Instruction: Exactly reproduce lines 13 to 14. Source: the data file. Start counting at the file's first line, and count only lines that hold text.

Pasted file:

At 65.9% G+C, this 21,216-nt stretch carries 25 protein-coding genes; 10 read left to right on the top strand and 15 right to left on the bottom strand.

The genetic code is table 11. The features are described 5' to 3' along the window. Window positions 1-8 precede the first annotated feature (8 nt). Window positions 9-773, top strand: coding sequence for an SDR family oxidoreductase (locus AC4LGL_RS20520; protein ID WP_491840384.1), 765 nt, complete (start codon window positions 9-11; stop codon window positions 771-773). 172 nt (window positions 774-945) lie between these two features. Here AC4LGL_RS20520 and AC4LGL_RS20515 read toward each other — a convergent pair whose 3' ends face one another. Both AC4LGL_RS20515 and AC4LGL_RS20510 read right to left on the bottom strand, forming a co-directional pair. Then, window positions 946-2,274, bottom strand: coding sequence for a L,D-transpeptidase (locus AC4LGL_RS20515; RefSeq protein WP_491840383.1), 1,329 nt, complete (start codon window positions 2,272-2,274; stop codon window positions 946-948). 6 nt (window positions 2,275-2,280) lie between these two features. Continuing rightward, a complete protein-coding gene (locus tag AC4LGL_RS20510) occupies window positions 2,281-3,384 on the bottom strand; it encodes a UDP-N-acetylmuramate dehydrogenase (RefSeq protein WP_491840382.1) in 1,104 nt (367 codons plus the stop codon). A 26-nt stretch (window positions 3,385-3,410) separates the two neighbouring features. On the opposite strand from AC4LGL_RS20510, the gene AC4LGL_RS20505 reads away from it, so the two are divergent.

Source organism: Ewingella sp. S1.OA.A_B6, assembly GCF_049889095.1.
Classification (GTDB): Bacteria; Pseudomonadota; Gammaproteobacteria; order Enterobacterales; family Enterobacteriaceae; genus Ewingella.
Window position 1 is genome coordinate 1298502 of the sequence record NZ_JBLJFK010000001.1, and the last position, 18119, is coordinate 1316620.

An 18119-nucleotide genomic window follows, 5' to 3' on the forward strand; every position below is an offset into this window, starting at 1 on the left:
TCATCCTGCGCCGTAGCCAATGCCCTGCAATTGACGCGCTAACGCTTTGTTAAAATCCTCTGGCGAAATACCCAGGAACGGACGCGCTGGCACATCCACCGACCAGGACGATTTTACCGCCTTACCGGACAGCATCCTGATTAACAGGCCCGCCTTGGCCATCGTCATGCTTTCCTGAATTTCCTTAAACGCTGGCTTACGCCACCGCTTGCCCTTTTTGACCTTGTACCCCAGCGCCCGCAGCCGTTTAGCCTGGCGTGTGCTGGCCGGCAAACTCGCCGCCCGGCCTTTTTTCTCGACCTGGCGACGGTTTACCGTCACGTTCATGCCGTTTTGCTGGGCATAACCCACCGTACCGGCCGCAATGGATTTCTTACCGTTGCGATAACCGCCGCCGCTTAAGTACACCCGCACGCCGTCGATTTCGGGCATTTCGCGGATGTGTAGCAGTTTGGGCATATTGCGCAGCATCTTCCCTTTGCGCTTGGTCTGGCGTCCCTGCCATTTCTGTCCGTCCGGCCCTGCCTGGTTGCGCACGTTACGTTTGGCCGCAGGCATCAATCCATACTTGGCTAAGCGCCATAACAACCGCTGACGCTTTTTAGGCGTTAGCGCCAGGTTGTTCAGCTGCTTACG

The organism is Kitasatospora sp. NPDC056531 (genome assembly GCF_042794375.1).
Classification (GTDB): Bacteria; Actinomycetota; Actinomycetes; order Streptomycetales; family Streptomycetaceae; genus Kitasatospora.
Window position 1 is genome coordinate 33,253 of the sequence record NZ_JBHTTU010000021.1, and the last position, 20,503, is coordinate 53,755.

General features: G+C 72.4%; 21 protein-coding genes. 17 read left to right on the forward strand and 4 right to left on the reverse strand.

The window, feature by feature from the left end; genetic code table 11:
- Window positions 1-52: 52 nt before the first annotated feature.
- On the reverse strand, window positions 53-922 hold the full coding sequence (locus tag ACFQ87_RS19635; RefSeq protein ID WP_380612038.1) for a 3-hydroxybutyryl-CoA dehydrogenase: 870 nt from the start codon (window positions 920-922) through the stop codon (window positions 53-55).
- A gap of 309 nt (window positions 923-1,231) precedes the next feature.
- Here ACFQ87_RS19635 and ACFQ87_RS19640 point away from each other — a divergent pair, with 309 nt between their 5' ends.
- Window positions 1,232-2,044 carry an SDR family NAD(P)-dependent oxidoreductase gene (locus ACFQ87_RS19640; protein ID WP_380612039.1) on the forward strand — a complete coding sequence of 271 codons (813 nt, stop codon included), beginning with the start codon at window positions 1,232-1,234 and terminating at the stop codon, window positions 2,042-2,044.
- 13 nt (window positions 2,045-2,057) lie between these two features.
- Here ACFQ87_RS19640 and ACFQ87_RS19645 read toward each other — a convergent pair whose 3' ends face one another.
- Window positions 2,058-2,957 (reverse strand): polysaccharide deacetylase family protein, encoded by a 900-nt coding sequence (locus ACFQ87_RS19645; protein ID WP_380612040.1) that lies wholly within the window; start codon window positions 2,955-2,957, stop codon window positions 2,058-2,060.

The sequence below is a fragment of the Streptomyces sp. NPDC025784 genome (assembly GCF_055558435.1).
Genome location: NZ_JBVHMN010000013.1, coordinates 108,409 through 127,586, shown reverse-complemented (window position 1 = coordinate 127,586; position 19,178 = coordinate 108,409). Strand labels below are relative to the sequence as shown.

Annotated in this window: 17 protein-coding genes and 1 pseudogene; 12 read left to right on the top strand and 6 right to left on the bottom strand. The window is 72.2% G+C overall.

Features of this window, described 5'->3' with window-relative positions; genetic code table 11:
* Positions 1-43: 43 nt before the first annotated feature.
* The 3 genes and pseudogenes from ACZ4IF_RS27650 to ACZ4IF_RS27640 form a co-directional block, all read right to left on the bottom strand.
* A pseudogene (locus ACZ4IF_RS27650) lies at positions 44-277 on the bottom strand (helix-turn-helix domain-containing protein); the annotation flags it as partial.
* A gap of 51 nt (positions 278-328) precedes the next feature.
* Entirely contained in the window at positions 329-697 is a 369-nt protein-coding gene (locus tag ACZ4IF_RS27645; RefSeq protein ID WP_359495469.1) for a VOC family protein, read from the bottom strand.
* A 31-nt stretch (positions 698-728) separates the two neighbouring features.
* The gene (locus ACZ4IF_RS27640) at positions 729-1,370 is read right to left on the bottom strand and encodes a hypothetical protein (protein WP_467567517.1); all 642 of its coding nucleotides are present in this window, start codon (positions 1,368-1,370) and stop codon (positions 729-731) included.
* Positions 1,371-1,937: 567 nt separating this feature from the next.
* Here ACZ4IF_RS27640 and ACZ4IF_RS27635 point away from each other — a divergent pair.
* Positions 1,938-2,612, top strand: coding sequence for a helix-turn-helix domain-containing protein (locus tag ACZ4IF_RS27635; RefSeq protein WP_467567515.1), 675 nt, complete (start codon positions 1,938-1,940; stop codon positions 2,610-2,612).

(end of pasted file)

- Window positions 1-52: 52 nt before the first annotated feature.
- On the reverse strand, window positions 53-922 hold the full coding sequence (locus tag ACFQ87_RS19635; RefSeq protein ID WP_380612038.1) for a 3-hydroxybutyryl-CoA dehydrogenase: 870 nt from the start codon (window positions 920-922) through the stop codon (window positions 53-55).